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Matters of gravity: In the summer, ski resorts make way for two-wheeled speed enthusiasts on well-developed mountain trails


Michelle Pederson is on Pajarito’s Aspen for Trouble, the main route going west to all the other trails on that side of the mountain. (Courtesy of Neal Pederson)

Careening down a hill pell-mell, seemingly on the verge of control may be one way of looking at mountain biking on ski slopes designed to create speed for winter adrenaline junkies.

But that’s not always what ski-slope mountain biking is all about.

Taos Ski Valley, renowned for its steep verticals, just opened its first mountain bike trail in July that is designed to delight riders of all ages and abilities, said CEO David Norden.

“This is the first piece of what will be a number of trails,” he said. “The Green Chile Flow Trail. Our goal was to make it as user friendly as possible. We created a trail that welcomes a wide range of people.”

The 3.5-mile trail built by Gravity Logic out of Whistler, Canada, starts at the top of Kachina Basin’s Lift 4, with views across northern New Mexico and southern Colorado offering a backdrop to the ride.

“Our goal was to really tie it in with nature,” Norden said. “And not have a great impact on the skiing. I think they absolutely nailed it. There’s a lot of roll. A lot of bank turns. Broad stream crossings. You start at over 10,000 feet with vies toward Wheeler and other mountains, the Sangre de Cristos. I got a lot of thrill out of it. There were families with kids using the trail. It’s a lot of fun with winding turns and some meadows so the views are outstanding.”

It’s called a flow trail, he said, because it has a certain rhythm to it.

“The concept is, if it’s designed well, you’re riding down the trail, traversing and you will have very little pedaling and very little breaking,” Norden said. “It’s not a hard thing to do. You’re rolling and then ride through the banked turns. It’s a beautiful rhythm on your bike so it’s a really wonderful ride.”

Of course, some riders feel the need for speed and Angel Fire Resort’s fully developed trail system offers the downhill demons the thrilling rush of plummeting from the top to the bottom of the ski hill.

“We have a wide variety of trails from beginner to double black,” said Patrick West, mountain bike manager.

Angel Fire has 60 miles of gravity access via its lifts, with 38 trails covering some 2,000 vertical feet of descent.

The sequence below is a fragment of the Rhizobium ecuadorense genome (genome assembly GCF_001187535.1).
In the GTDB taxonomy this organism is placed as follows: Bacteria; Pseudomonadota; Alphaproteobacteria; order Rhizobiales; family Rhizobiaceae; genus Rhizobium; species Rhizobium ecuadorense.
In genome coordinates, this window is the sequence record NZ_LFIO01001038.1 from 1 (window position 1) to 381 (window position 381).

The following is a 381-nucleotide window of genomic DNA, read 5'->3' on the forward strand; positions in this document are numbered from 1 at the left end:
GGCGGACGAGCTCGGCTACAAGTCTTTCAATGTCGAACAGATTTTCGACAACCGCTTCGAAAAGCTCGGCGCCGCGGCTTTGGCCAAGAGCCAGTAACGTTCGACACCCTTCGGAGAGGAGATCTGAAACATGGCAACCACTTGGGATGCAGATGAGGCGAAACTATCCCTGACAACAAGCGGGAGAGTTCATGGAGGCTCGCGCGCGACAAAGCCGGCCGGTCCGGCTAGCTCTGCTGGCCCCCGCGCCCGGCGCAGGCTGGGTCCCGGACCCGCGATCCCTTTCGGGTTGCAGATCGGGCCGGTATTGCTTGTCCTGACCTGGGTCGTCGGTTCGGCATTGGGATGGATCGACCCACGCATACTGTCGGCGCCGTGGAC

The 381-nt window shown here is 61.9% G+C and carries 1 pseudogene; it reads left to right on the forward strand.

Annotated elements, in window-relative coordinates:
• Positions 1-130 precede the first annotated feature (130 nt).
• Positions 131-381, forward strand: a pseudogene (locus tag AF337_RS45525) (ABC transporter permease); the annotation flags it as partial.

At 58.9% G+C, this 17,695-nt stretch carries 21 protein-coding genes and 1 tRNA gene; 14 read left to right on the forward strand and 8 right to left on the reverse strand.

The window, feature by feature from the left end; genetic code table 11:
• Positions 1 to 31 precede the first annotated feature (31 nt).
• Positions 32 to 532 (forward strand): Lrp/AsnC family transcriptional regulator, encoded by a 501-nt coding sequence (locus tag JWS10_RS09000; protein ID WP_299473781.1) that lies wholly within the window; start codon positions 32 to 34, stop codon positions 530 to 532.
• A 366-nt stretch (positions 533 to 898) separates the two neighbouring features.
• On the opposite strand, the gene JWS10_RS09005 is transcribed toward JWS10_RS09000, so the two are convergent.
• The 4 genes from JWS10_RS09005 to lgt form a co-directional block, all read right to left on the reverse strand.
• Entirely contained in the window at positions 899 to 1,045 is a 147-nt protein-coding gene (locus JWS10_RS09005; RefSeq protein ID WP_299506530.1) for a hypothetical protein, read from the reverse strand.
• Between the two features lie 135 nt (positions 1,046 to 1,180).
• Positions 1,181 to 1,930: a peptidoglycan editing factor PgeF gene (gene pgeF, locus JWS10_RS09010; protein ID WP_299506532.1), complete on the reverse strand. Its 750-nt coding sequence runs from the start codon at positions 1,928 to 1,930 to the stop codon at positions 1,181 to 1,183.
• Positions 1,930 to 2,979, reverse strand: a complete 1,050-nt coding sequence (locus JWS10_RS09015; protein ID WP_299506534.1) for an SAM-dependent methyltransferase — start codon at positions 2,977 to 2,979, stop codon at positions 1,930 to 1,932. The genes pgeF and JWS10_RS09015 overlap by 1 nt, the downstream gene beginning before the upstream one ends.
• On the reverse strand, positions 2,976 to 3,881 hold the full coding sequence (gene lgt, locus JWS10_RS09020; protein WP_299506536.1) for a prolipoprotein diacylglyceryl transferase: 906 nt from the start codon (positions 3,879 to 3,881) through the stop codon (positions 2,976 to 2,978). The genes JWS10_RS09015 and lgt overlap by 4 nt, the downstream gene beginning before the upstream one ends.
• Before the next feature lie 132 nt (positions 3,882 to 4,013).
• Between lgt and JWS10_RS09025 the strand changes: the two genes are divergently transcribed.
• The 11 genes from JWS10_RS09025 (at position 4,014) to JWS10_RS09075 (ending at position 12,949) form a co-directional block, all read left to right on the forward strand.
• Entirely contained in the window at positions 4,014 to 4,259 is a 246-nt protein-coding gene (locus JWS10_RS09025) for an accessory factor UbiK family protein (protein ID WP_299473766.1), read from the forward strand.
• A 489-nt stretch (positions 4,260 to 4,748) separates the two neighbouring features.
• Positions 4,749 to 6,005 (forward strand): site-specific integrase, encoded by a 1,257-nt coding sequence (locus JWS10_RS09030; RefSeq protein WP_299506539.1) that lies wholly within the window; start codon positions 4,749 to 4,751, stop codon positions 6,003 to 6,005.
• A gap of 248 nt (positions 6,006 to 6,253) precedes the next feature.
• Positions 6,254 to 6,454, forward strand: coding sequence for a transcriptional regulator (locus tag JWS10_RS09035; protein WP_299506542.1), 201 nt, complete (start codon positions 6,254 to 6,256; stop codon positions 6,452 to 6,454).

“We have green trails like Easy Street which is a super beginner and covers seven or eight miles, and then we have the black trails that go straight down for two miles,” West said. “It can take you up to two hours to go down or as little as four minutes if you’re a pro.”

You can find pretty much any type of ride that suits you style, he said.

“Every trail has different berms and rollers,” West said. “There’s a lot of creativity on each trail. We have a wide range of non-catching-air trails. Basic trails, with single track, that’s not very steep. I wouldn’t call it super beginner, more intermediate. Green trails with rollers where you’re not meant to catch air, not that you can’t, buy they’re not really rated toward that.”

Leisurely rides also allow cyclists to enjoy their surroundings.

“We do have such a large valley at the bottom,” West said. “Once you go up our hill, there are uninterrupted hills. Wheeler Peak, Taos, Colorado mountain ranges. It’s pretty vast how far you can see. And there’s a ton of wildlife. You’re always going to see elk or deer, the occasional bear or mountain lion or bobcat. It’s a very alive mountain.”


High-banked turns and a smooth ride is a main characteristic of Taos Ski Valley’s Green Chile Flow Trail.

For those who seek a different type of challenge – like a grueling ride up before a fly ride down – Pajarito near Los Alamos may be the place to go.

COVID-19 has shuttered the ski area, but the bike trails are still open. It just means that riders have to climb the mountain the old-fashioned way, via their own power.

“About a medium rider in fitness can do it,” said Neal Pederson, who is one of a group of volunteers who are keeping the trails maintained. “It’s high elevation and relatively steep but any good mountain bike rider of an intermediate level as far as steepness can make it up.”


Stand-out views are characteristic of the Taos Ski Valley’s Green Chile Flow Trail.

Pajarito has an extensive series of trails, as well, ranging from the easiest, green, to the hardest, black.

Pederson said he usually uses a cross country bike because it makes the climbing easier, then he’ll mix his rides down, with maybe Aspeñola among the favorites.

“It’s pretty fast and no big features,” he said. “So it’s a fun trail to rip down on a cross country bike.”



Seeing the high country up close is one of the benefits of the trails at Angel Fire Resort. (Courtesy of Angel Fire Resort)


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